But I know what my son is getting at…
“Let’s face it mom. The “Jonses” are both doctors and they have a pool and a hot tub and a really big house. And we don’t have a pool. And our house is not as big as theirs. So, they are more successful than you are.”
So, I ended the night not a trailblazing reporter, but a weepy parent with knots in my stomach. I was too much in a rush to get home to my kids, NOT to ask them about their homework, or what they got on their latest test, but to give them a hug and tell them to find time to enjoy life while they are still kids living under my roof.
What picture inspires you more.
If public school budgets continue to shave and slash away at the arts, the black and white dots of those “No Child Left Behind” standardized tests are all that will be left of our children’s public school education. Teaching to the test leaves no room for imagination, creativity, real thinking or problem solving. What it has resulted in is burned-out stressed-out teachers and students.
This is according to an independent documentary called “Race To Nowhere” that is sparking a grassroots movement to reshape how we educate our public school students. I look forward to seeing a screening of this independent movie in Rochester, NY, at Nazareth College on April 4. The movie screening is being sponsored in part by a private Jewish day school, Hillel Community Day School.
The film challenges parents, educators, and policy makers with this question: Are we doing right by our children? Is the pressure to succeed in standardized tests really preparing our children to become capable, inspired and motivated individuals ready to tackle college or the workforce?
When school budgets get tight, the arts are the first to get cut. In fact, schools in the Rochester area are seeking to reduce some of their arts budgets by 50 percent.
Is music, art and sculpture really that expendable? Is painting, singing, and playing an instrument such a frivolous part of a child’s education that it should be considered a fluffy extra that can be easily eliminated from his academic career?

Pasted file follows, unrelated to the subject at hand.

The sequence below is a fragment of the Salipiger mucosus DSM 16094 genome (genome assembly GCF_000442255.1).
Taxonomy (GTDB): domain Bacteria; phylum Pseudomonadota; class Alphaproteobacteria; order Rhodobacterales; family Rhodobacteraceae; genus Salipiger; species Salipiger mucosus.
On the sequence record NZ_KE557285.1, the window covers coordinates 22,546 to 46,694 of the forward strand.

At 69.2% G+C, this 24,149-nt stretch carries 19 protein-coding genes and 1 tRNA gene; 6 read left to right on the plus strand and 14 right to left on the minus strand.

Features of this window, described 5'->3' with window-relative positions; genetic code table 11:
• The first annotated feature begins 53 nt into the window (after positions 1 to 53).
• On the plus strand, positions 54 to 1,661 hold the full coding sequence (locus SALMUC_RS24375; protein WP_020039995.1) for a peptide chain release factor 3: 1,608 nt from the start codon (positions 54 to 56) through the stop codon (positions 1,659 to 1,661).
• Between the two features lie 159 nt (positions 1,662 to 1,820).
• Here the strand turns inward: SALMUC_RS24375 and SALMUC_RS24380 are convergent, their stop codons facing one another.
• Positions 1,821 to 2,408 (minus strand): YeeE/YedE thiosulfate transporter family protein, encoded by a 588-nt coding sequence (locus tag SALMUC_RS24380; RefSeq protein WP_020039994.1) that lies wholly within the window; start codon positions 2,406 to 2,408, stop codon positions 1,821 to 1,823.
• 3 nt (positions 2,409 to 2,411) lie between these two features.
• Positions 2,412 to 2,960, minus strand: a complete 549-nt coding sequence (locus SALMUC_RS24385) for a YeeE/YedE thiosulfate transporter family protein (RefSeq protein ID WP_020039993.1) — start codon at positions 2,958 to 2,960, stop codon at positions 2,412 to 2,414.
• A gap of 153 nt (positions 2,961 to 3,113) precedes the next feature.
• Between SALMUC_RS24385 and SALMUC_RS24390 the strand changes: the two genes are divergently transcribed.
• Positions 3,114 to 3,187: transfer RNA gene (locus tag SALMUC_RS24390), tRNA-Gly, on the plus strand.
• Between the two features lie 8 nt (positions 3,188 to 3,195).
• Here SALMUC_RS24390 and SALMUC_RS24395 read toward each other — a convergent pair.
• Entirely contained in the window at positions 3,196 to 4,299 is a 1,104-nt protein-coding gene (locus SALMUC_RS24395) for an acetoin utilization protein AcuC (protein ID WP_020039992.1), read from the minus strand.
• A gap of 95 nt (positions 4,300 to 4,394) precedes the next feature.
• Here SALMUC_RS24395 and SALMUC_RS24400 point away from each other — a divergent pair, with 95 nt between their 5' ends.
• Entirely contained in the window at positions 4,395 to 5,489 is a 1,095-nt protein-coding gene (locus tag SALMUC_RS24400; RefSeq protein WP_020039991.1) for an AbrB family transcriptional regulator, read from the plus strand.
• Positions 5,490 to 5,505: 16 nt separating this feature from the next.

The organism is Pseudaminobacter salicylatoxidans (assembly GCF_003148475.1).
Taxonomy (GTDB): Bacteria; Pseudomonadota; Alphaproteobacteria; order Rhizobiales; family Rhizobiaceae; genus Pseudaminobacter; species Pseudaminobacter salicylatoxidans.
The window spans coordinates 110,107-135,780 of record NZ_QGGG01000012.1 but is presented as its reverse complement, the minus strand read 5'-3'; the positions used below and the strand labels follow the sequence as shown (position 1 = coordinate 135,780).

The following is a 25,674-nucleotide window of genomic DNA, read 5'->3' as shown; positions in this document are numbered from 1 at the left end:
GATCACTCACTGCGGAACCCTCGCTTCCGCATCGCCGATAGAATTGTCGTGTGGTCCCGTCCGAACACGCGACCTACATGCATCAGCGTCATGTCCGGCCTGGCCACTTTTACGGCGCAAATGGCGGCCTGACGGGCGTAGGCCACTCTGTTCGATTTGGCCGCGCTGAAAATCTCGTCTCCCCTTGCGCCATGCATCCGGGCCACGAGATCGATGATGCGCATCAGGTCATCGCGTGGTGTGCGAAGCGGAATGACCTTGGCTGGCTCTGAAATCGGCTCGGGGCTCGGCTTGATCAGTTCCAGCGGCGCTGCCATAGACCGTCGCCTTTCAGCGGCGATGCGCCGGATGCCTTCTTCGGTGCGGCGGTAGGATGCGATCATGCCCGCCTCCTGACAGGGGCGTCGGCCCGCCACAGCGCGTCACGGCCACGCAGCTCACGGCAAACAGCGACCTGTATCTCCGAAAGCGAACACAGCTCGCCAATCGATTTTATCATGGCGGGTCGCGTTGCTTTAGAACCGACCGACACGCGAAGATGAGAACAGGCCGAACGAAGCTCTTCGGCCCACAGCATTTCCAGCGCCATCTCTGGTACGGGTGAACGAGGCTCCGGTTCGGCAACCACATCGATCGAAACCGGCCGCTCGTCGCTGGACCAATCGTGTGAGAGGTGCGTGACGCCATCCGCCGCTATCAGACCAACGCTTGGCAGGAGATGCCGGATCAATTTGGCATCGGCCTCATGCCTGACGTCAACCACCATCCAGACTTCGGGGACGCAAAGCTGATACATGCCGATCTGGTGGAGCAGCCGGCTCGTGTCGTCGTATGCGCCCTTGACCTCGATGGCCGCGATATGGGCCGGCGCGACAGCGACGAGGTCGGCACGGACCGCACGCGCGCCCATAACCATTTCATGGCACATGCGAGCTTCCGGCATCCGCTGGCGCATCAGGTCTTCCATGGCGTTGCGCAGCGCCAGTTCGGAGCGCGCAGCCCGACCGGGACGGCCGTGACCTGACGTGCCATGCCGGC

Absolutely not, according to Americans for the Arts. Young people who consistently participate in comprehensive, sequential, and rigorous arts programs are:
- 4 times more likely to be recognized for academic achievement
- 3 times more likely to be elected to class office within their schools
- 4 times more likely to participate in a math and science fair
- 3 times more likely to win an award for school attendance
- 4 times more likely to win an award for writing an essay or poem*
When was the last time your child stood at an easel and held a brush full of paint? Or perhaps, in the spirit of abandoning everything for creativity’s sake, she ditched the brush and instead joyfully found herself up to her elbows in paint, as her hands and fingers glided across the paper.
Indeed, art is messy. When was the last time you let your kid get messy at home with some paint or clay? Overheard once in a preschool hallway: “I’m so glad they paint here at school, because at home, we don’t let him do that.”
Might as well draw a dagger through a teacher’s heart.
Video games and television are not messy. But they don’t do much to fire up the brain neurons either.
Art on the other hand unlocks creativity in children that leads to story telling, pattern recognition, and understanding other cultures. It is simply the expression of life that makes life enjoyable. Art enables quiet kids to tell stories. Art calms and centers otherwise boisterious kids. It is a positive way for them to control the environment around them. A blank piece of paper or a lump of play dough can become a whole universe that they can master.
The above picture was created by a very precocious preschooler who patiently sat, cut and created a composition. Imagine what that same child can do when she gets older in an art class?
If a child is not going to be exposed to the earts in their earliest school years, then where will they get the opportunities? If arts are cut in public schools, there are private arts classes that parents can enroll their chilren in most towns and communities. But they cost money. So, cut the arts in public schools, and access to arts will only be possible to the families who can afford them.
And the rest? GThe only drawing less priveleged kids are going to do in school are the dots and circles they create on a standardized test.